- change ups
It seems to happen every year and this year isnt an exception
It seems to happen every year, and this year isn’t an exception.
When members of the Kent County Finance Committee go through the mechanics of putting together the annual operating budget, they receive a request for capital improvement projects from the various department heads. And every year the total amount requested exceeds the amount the county budgets for the improvements, which are mostly one-time expenditures.
“We have $10 million in requests and, for all practical matters, we have $3 million available,” said Daryl Delabbio, county administrator and controller. “There are always more needs than funding that is available.”
The county funds its CIP budget by reserving two-tenths of a mill from its operating millage, which yields about $3.85 million annually. However, the county sets aside $1 million of that to pay down the debt for the upgrades it made to the Fuller Avenue Complex and then spends the remaining amount on improvement projects.
A team of department managers reviewed and whittled down the requested CIP list to the $4.7 million level and sent its recommendation to the committee. Those projects would be paid for with the $3.85 million from the millage and $853,000 from other sources.
The Finance Committee will act on the CIP list on July 17 and forward it to the full commission for its November vote.
But County Commissioner Jim Talen, who sits on the Finance Committee, asked, “When does commissioner influence come in?” He found out it doesn’t until the CIP review team completes its task and the committee makes its recommendation.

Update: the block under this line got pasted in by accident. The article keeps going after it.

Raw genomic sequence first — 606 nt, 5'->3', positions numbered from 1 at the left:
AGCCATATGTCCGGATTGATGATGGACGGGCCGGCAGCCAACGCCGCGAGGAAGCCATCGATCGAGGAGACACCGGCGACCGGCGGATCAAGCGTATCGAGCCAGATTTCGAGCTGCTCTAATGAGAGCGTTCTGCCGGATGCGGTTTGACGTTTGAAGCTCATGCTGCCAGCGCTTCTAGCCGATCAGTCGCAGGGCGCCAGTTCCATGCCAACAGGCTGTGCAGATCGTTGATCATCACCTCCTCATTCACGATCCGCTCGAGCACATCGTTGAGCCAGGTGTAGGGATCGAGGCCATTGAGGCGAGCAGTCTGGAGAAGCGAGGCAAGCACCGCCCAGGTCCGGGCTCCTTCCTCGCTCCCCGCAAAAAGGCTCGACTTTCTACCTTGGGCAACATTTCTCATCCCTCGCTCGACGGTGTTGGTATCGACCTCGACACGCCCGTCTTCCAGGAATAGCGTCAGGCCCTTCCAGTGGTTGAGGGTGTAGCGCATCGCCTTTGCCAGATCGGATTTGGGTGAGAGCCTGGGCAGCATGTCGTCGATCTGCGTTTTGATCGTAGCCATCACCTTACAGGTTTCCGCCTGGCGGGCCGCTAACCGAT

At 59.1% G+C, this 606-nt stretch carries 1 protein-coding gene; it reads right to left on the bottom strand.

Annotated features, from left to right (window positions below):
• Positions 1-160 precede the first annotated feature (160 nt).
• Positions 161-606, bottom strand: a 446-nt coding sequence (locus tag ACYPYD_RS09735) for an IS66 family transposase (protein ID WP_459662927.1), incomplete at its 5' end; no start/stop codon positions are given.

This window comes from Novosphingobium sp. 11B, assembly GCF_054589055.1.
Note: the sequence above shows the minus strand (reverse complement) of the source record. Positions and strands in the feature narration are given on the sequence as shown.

“I think the process has worked pretty well,” said Commissioner Roger Morgan.
“I can’t exert undue influence on the committee. It has to be an objective process,” said Delabbio.
A project’s cost has to exceed $25,000 to be considered a capital improvement project.
In a related matter, the county is in the process of negotiating a pro-rated reimbursement for improvements it made to a portion of a building in Rockford that once served as one part of the two-part 63rd District Court system until the county merged the court a few years ago.
When the court was incorporated into a single location in Grand Rapids Township, the county turned the building over to the city of Rockford but leased a portion of it for the court’s probation department. Delabbio said Rockford has asked the county to vacate the building. The county is willing to do that as long as it can recover a portion of its renovation cost and receive a promise from the municipalities in the area that they won’t ask for the court to have a presence there after the county leaves the building.
Delabbio said Chief District Court Judge Sara Smolinski agreed with the county’s position in the matter and said the county spent $60,000 to renovate that portion of the building.